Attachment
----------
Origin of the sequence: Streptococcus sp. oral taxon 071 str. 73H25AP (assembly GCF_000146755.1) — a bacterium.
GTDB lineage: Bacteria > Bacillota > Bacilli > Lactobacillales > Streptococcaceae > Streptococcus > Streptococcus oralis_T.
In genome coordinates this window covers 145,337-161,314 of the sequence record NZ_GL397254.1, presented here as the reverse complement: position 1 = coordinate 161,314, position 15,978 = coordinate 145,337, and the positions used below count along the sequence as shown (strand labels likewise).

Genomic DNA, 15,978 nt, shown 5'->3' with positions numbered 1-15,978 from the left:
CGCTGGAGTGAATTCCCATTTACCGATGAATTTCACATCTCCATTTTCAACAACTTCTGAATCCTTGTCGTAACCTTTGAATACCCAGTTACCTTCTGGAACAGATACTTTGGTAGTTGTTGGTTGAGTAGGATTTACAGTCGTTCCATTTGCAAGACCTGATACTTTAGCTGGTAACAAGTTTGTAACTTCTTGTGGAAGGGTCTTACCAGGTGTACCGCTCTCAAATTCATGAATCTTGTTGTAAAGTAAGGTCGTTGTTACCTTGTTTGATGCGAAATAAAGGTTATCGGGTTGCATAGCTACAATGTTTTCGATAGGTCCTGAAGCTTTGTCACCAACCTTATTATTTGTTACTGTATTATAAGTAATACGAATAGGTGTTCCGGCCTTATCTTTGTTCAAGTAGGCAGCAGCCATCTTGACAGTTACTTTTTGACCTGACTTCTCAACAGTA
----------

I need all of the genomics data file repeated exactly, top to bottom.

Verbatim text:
Origin of the sequence: Streptococcus sp. oral taxon 071 str. 73H25AP (assembly GCF_000146755.1) — a bacterium.
GTDB lineage: Bacteria > Bacillota > Bacilli > Lactobacillales > Streptococcaceae > Streptococcus > Streptococcus oralis_T.
In genome coordinates this window covers 145,337-161,314 of the sequence record NZ_GL397254.1, presented here as the reverse complement: position 1 = coordinate 161,314, position 15,978 = coordinate 145,337, and the positions used below count along the sequence as shown (strand labels likewise).

Genomic DNA, 15,978 nt, shown 5'->3' with positions numbered 1-15,978 from the left:
CGCTGGAGTGAATTCCCATTTACCGATGAATTTCACATCTCCATTTTCAACAACTTCTGAATCCTTGTCGTAACCTTTGAATACCCAGTTACCTTCTGGAACAGATACTTTGGTAGTTGTTGGTTGAGTAGGATTTACAGTCGTTCCATTTGCAAGACCTGATACTTTAGCTGGTAACAAGTTTGTAACTTCTTGTGGAAGGGTCTTACCAGGTGTACCGCTCTCAAATTCATGAATCTTGTTGTAAAGTAAGGTCGTTGTTACCTTGTTTGATGCGAAATAAAGGTTATCGGGTTGCATAGCTACAATGTTTTCGATAGGTCCTGAAGCTTTGTCACCAACCTTATTATTTGTTACTGTATTATAAGTAATACGAATAGGTGTTCCGGCCTTATCTTTGTTCAAGTAGGCAGCAGCCATCTTGACAGTTACTTTTTGACCTGACTTCTCAACAGTA